The Government is increasing public R&D spending by £7 billion by 2022. This is the largest increase on record. The latest ONS data estimates that overall gross R&D expenditure in the UK was £33.1bn in 2016, which was 1.7% of GDP in that year.
However, UK expenditure on R&D lags behind many of our competitors.
- The latest OECD international comparison of R&D expenditure ranked the UK 5th in the G7 and 10th among EU nations in 2016. 
- According to data collected by the OECD, the average spend on R&D as a proportion of GDP across the G7 in 2016 was 2.23%.
- According to data collected by the OECD, the average spend on R&D as a proportion of GDP across OECD countries in 2016 was 2.34%.
Dr Richard Wilson OBE, TIGA CEO, said:
“It is good news that the Government is increasing R&D expenditure. R&D expenditure can result in new jobs, new businesses and new technologies.
“As well as the quantity of expenditure, the quality of R&D expenditure is crucially important. The Government should benchmark UK investment in science and research against other OECD countries, in order to support and grow our knowledge economy.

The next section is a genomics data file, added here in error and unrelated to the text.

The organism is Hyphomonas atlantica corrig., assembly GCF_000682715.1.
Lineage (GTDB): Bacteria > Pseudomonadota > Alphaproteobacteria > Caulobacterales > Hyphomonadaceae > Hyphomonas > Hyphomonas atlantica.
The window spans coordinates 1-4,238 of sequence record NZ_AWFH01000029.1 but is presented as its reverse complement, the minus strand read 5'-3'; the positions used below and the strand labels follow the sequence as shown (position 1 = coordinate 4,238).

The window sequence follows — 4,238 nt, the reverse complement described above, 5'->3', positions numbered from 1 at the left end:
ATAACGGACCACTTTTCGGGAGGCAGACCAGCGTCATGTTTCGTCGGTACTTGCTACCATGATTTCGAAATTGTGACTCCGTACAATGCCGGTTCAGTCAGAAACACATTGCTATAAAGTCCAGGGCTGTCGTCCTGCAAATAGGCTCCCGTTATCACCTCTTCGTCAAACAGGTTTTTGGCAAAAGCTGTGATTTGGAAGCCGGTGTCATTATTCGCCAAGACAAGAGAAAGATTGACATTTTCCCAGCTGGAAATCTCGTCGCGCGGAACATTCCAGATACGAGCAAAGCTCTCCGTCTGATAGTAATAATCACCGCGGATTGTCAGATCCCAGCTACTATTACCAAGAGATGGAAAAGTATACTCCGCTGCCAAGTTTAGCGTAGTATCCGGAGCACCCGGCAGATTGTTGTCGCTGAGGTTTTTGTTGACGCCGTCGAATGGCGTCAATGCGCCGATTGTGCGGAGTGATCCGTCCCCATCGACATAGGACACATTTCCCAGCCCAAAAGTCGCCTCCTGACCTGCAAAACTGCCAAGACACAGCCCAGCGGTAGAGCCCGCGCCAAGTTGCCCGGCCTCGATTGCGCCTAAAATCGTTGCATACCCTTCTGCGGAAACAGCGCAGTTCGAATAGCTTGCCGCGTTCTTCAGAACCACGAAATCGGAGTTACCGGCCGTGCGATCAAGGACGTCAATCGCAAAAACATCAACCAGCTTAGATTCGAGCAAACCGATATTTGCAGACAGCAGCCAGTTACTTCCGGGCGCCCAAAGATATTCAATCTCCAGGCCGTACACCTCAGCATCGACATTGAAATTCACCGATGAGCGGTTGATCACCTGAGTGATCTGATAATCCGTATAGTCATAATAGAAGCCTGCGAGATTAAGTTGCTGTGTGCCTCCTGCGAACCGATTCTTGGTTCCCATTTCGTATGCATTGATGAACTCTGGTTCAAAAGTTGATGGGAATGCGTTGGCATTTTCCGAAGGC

“It should be a priority for the UK Government to increase public investment in science, research and innovation, not least because there is a correlation between government investment and tax support for R&D, and the degree that business invests in R&D.”
 For data collected by the OECD, Gross domestic spending on R&D is defined as the total expenditure (current and capital) on R&D carried out by all resident companies, research institutes, university and government laboratories, etc., in a country. It includes R&D funded from abroad, but excludes domestic funds for R&D performed outside the domestic economy.